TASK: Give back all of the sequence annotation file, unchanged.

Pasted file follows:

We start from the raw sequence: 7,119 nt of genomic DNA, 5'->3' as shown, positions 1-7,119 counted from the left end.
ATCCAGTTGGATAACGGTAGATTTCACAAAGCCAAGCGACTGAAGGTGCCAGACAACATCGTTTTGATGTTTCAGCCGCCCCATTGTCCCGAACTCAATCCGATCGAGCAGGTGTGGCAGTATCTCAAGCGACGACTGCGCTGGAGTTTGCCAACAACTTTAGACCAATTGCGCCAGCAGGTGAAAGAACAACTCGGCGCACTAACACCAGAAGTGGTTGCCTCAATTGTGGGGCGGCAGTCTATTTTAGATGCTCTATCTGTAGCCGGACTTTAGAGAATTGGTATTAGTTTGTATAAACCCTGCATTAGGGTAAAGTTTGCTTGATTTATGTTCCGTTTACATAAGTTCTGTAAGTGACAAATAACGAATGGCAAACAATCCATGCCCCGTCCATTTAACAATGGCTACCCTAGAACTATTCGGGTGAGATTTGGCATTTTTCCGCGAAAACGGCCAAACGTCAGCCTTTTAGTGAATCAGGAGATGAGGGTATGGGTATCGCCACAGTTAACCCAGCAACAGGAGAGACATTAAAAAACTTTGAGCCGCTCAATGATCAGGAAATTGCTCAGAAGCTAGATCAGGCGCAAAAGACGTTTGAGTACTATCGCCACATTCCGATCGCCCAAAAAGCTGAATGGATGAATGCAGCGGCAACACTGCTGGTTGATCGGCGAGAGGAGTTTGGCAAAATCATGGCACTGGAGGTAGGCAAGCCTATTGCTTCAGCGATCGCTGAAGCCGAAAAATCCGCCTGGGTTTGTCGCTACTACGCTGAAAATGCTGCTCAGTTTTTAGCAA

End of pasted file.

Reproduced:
We start from the raw sequence: 7,119 nt of genomic DNA, 5'->3' as shown, positions 1-7,119 counted from the left end.
ATCCAGTTGGATAACGGTAGATTTCACAAAGCCAAGCGACTGAAGGTGCCAGACAACATCGTTTTGATGTTTCAGCCGCCCCATTGTCCCGAACTCAATCCGATCGAGCAGGTGTGGCAGTATCTCAAGCGACGACTGCGCTGGAGTTTGCCAACAACTTTAGACCAATTGCGCCAGCAGGTGAAAGAACAACTCGGCGCACTAACACCAGAAGTGGTTGCCTCAATTGTGGGGCGGCAGTCTATTTTAGATGCTCTATCTGTAGCCGGACTTTAGAGAATTGGTATTAGTTTGTATAAACCCTGCATTAGGGTAAAGTTTGCTTGATTTATGTTCCGTTTACATAAGTTCTGTAAGTGACAAATAACGAATGGCAAACAATCCATGCCCCGTCCATTTAACAATGGCTACCCTAGAACTATTCGGGTGAGATTTGGCATTTTTCCGCGAAAACGGCCAAACGTCAGCCTTTTAGTGAATCAGGAGATGAGGGTATGGGTATCGCCACAGTTAACCCAGCAACAGGAGAGACATTAAAAAACTTTGAGCCGCTCAATGATCAGGAAATTGCTCAGAAGCTAGATCAGGCGCAAAAGACGTTTGAGTACTATCGCCACATTCCGATCGCCCAAAAAGCTGAATGGATGAATGCAGCGGCAACACTGCTGGTTGATCGGCGAGAGGAGTTTGGCAAAATCATGGCACTGGAGGTAGGCAAGCCTATTGCTTCAGCGATCGCTGAAGCCGAAAAATCCGCCTGGGTTTGTCGCTACTACGCTGAAAATGCTGCTCAGTTTTTAGCAA